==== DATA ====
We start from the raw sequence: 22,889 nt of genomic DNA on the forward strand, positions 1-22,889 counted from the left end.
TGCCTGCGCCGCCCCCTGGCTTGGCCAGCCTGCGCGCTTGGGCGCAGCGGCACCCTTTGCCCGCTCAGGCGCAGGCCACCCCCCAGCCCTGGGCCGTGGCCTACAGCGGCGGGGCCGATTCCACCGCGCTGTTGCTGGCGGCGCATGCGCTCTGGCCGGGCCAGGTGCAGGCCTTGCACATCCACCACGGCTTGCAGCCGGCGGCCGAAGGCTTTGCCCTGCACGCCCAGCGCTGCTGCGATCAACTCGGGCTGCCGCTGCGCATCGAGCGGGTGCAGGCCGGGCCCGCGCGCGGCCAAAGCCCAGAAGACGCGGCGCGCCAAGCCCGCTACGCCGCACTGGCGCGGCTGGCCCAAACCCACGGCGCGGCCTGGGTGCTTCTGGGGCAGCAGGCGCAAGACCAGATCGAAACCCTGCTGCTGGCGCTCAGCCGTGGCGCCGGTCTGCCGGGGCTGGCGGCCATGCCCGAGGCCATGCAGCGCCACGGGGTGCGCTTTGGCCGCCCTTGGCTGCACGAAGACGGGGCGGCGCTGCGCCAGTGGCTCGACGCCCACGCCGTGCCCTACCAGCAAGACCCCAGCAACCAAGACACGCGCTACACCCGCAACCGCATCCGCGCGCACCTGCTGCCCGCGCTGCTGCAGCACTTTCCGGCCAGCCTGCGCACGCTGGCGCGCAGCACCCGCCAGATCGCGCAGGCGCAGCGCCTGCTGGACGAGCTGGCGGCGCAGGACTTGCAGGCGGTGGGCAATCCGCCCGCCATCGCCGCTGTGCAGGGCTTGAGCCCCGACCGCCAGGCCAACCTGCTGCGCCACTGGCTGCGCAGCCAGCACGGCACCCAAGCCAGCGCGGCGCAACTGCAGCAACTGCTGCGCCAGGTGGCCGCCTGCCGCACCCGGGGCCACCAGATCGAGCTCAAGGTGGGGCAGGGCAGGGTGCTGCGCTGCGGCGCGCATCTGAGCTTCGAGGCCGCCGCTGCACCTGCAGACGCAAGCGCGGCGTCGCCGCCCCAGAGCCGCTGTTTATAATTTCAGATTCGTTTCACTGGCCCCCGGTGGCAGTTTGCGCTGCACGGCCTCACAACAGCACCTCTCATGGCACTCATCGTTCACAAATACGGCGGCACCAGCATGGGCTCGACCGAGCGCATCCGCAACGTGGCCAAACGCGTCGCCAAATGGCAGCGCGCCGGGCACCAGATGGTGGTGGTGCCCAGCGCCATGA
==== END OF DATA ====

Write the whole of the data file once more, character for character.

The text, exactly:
We start from the raw sequence: 22,889 nt of genomic DNA on the forward strand, positions 1-22,889 counted from the left end.
TGCCTGCGCCGCCCCCTGGCTTGGCCAGCCTGCGCGCTTGGGCGCAGCGGCACCCTTTGCCCGCTCAGGCGCAGGCCACCCCCCAGCCCTGGGCCGTGGCCTACAGCGGCGGGGCCGATTCCACCGCGCTGTTGCTGGCGGCGCATGCGCTCTGGCCGGGCCAGGTGCAGGCCTTGCACATCCACCACGGCTTGCAGCCGGCGGCCGAAGGCTTTGCCCTGCACGCCCAGCGCTGCTGCGATCAACTCGGGCTGCCGCTGCGCATCGAGCGGGTGCAGGCCGGGCCCGCGCGCGGCCAAAGCCCAGAAGACGCGGCGCGCCAAGCCCGCTACGCCGCACTGGCGCGGCTGGCCCAAACCCACGGCGCGGCCTGGGTGCTTCTGGGGCAGCAGGCGCAAGACCAGATCGAAACCCTGCTGCTGGCGCTCAGCCGTGGCGCCGGTCTGCCGGGGCTGGCGGCCATGCCCGAGGCCATGCAGCGCCACGGGGTGCGCTTTGGCCGCCCTTGGCTGCACGAAGACGGGGCGGCGCTGCGCCAGTGGCTCGACGCCCACGCCGTGCCCTACCAGCAAGACCCCAGCAACCAAGACACGCGCTACACCCGCAACCGCATCCGCGCGCACCTGCTGCCCGCGCTGCTGCAGCACTTTCCGGCCAGCCTGCGCACGCTGGCGCGCAGCACCCGCCAGATCGCGCAGGCGCAGCGCCTGCTGGACGAGCTGGCGGCGCAGGACTTGCAGGCGGTGGGCAATCCGCCCGCCATCGCCGCTGTGCAGGGCTTGAGCCCCGACCGCCAGGCCAACCTGCTGCGCCACTGGCTGCGCAGCCAGCACGGCACCCAAGCCAGCGCGGCGCAACTGCAGCAACTGCTGCGCCAGGTGGCCGCCTGCCGCACCCGGGGCCACCAGATCGAGCTCAAGGTGGGGCAGGGCAGGGTGCTGCGCTGCGGCGCGCATCTGAGCTTCGAGGCCGCCGCTGCACCTGCAGACGCAAGCGCGGCGTCGCCGCCCCAGAGCCGCTGTTTATAATTTCAGATTCGTTTCACTGGCCCCCGGTGGCAGTTTGCGCTGCACGGCCTCACAACAGCACCTCTCATGGCACTCATCGTTCACAAATACGGCGGCACCAGCATGGGCTCGACCGAGCGCATCCGCAACGTGGCCAAACGCGTCGCCAAATGGCAGCGCGCCGGGCACCAGATGGTGGTGGTGCCCAGCGCCATGA